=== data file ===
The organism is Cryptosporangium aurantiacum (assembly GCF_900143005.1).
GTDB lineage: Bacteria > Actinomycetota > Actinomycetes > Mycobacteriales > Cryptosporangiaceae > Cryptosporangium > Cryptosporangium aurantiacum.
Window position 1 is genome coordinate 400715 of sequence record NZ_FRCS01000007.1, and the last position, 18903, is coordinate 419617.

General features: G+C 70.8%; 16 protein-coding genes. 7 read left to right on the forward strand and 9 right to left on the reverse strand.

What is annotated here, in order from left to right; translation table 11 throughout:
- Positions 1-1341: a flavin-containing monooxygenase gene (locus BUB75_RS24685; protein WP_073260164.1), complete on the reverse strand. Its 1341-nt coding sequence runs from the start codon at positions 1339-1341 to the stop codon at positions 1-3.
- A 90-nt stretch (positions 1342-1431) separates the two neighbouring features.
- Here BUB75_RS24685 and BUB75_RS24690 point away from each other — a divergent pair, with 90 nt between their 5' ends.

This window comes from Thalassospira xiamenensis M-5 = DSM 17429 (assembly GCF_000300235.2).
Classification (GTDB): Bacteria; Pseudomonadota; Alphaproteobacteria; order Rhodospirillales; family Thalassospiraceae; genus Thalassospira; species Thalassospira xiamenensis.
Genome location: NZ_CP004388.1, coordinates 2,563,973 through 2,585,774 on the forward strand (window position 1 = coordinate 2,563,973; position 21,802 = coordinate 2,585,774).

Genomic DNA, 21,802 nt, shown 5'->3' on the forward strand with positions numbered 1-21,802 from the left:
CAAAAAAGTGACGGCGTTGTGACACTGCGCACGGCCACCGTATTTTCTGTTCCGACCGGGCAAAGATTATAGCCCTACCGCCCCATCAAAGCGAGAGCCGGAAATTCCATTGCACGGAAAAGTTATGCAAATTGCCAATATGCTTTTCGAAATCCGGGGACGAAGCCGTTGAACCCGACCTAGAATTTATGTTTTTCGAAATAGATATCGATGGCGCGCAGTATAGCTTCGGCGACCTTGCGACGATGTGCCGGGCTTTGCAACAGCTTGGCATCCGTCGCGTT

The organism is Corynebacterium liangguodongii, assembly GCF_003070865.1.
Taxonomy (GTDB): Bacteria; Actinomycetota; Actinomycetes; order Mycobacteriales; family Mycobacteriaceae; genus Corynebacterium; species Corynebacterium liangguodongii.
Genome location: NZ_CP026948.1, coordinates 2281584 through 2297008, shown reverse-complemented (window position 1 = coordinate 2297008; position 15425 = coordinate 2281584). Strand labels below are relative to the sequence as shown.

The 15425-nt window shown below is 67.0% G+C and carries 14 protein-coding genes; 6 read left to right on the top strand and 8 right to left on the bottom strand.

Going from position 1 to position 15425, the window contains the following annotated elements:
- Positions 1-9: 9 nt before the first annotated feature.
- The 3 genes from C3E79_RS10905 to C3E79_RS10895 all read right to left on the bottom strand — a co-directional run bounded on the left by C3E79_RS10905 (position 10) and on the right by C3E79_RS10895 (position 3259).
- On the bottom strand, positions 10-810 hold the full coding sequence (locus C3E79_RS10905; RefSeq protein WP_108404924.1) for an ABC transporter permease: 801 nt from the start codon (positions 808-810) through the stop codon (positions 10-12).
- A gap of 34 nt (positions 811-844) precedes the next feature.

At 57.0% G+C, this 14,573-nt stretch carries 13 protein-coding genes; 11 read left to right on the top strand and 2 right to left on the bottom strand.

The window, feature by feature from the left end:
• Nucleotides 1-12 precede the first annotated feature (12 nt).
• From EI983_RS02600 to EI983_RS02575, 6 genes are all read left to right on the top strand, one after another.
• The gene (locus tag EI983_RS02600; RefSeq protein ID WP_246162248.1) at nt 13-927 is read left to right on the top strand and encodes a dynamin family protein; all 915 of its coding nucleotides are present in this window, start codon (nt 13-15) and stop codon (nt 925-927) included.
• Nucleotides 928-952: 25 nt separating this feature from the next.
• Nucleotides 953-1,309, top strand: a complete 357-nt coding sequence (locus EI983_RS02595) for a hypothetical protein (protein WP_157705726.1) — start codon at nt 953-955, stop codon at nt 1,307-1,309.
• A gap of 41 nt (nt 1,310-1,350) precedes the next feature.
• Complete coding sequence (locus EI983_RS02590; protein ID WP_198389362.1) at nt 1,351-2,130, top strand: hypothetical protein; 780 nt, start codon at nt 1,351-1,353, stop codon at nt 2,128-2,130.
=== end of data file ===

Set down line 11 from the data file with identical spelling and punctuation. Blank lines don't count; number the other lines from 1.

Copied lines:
Genome location: NZ_CP004388.1, coordinates 2,563,973 through 2,585,774 on the forward strand (window position 1 = coordinate 2,563,973; position 21,802 = coordinate 2,585,774).